Torricelli's Ethics in Question

One day after Ohio Rep. James Traficant was expelled from the House for ethics violations, similar trouble possibly awaits Sen. Robert Torricelli, D-N.J.

Torricelli spent several hours Thursday behind closed doors with the ethics committee, apparently to discuss allegations that the senator accepted expensive gifts from a New Jersey fund-raiser.

The ethics committee —  three Republican and three Democratic senators —  met with Torricelli and his lawyer for nearly three hours.

"We're too tired — I'll be honest with you  to make any decisions tonight," the committee chairman, Democratic Sen. Daniel Inouye of Hawaii, said as the meeting broke up.

Sources say that documents from a New Jersey retailer are in the hands of the ethics committee and the Justice Department, indicating that a fund-raiser by the name of David Chang purchased a $1,600 television and had it delivered to the senator's home.

Chang is currently serving 18 months in a federal prison after pleading guilty to obstruction of justice, as well as making more than $50,000 in illegal contributions to Torricelli's 1996 campaign.

The fund-raiser says that he gave Torricelli thousands of dollars in cash and gifts in exchange for favors.

Chang's lawyer, Bradley Simon, wrote Inouye this week to urge that the committee seek his client's testimony. 

"It is impossible to conduct a thorough probe of this matter without hearing from David Chang, who is the one witness with firsthand knowledge of these matters," Simon said Thursday night. "Sadly, it appears the ethics committee is determined to sweep the matter under the rug."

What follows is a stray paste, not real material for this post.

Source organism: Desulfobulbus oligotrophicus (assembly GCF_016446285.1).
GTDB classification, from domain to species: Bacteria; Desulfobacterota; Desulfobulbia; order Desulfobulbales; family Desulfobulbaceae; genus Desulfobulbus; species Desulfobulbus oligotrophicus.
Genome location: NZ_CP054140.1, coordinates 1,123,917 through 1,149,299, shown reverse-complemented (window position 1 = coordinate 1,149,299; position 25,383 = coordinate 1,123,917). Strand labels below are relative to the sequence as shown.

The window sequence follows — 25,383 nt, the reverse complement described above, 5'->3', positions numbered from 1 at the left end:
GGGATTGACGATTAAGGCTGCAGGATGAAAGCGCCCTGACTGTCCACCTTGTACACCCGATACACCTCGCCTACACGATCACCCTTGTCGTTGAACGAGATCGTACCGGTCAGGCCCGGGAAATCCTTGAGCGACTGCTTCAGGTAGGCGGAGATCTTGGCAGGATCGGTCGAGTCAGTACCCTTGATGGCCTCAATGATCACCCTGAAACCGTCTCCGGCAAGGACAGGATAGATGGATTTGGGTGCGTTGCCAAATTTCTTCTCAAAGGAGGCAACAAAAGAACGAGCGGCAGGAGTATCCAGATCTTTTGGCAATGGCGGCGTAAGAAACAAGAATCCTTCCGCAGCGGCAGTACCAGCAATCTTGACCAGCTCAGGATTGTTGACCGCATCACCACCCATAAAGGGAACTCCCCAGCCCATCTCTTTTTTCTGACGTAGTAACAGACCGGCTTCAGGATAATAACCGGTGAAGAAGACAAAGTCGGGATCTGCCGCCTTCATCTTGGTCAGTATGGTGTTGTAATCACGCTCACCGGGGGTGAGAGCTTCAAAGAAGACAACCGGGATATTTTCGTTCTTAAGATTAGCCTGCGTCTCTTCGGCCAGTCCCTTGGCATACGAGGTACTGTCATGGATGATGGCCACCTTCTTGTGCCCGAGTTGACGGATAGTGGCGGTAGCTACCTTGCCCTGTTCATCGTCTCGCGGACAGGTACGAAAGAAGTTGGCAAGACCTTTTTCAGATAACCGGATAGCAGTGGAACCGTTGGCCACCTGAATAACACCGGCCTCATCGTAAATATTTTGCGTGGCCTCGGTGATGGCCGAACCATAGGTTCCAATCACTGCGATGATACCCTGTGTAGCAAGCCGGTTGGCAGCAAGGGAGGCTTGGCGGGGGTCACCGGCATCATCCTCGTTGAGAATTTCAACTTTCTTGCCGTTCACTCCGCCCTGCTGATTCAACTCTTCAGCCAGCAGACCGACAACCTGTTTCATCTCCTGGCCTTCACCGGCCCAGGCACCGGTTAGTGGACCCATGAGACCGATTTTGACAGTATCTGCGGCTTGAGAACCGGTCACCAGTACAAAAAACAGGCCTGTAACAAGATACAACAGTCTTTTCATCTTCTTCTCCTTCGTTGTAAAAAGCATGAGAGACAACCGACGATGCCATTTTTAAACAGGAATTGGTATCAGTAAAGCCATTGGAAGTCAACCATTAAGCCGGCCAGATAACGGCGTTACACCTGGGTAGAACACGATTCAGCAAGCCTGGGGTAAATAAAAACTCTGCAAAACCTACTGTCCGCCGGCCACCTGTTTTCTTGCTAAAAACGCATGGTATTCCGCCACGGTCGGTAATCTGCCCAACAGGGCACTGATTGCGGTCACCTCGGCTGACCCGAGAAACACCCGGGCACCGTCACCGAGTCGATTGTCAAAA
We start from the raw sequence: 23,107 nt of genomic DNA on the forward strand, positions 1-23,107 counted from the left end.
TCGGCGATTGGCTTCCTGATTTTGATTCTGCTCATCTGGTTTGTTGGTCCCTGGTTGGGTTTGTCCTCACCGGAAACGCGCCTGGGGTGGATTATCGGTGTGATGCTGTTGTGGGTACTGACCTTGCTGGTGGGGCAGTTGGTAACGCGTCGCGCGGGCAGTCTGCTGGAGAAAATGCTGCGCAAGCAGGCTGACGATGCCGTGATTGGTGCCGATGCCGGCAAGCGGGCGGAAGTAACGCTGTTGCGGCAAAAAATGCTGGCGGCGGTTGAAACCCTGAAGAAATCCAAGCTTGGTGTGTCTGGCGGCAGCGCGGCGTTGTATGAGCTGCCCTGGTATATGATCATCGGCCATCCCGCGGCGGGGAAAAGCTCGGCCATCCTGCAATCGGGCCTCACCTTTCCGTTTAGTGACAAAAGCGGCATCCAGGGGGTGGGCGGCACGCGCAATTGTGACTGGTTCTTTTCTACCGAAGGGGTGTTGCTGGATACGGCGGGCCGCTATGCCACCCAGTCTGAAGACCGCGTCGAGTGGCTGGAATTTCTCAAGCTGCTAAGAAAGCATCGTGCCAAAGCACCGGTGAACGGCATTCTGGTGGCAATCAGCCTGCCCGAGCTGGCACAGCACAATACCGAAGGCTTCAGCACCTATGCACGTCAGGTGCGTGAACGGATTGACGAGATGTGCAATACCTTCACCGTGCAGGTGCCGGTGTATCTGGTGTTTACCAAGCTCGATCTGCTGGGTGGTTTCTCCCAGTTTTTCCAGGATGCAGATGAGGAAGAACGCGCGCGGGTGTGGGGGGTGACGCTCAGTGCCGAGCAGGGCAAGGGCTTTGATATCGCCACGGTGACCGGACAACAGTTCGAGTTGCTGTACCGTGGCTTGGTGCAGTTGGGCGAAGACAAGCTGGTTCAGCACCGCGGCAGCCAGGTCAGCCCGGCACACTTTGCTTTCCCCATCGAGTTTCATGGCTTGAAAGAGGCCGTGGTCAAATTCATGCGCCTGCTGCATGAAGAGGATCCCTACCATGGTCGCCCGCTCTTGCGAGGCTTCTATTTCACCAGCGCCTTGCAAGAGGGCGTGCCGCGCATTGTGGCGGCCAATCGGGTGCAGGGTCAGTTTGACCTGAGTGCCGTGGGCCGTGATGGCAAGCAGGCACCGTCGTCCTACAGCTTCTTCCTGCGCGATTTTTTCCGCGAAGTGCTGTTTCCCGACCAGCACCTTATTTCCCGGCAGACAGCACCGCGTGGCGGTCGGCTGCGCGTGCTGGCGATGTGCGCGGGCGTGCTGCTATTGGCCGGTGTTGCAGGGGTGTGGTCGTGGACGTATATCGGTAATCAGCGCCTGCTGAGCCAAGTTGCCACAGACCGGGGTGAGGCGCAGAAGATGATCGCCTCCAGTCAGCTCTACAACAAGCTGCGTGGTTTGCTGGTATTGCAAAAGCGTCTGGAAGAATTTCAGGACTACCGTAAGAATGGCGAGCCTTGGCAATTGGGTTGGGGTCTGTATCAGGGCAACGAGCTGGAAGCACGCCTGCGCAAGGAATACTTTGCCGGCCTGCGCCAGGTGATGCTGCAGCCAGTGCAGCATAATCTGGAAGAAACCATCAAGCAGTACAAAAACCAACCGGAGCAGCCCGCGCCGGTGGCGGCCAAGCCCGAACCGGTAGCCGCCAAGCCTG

Inouye said before Thursday's hearing that he was unaware of Chang's written request to testify. "If there's an official letter, we'll act upon it," Inouye said. 

After the hearing, Torricelli said he remains confident the case will end in his favor.

Sources say that the senator was questioned Thursday regarding the sale receipts, and whether or not he did allegedly receive the television from Chang.

"I want this process to end with a complete understanding that Mr. Chang's allegations are false," he said.

The case has become an issue in Torricelli's effort to win a second term. The campaign manager of his Republican opponent, businessman Douglas Forrester, renewed his call Thursday for Torricelli to release the transcript of his testimony to the committee. Torricelli has said that is a decision for the committee.

With this investigation under way, Torricelli became only the third senator in a decade to be questioned under oath by his colleagues in an ethics probe.

The Associated Press contributed to this report.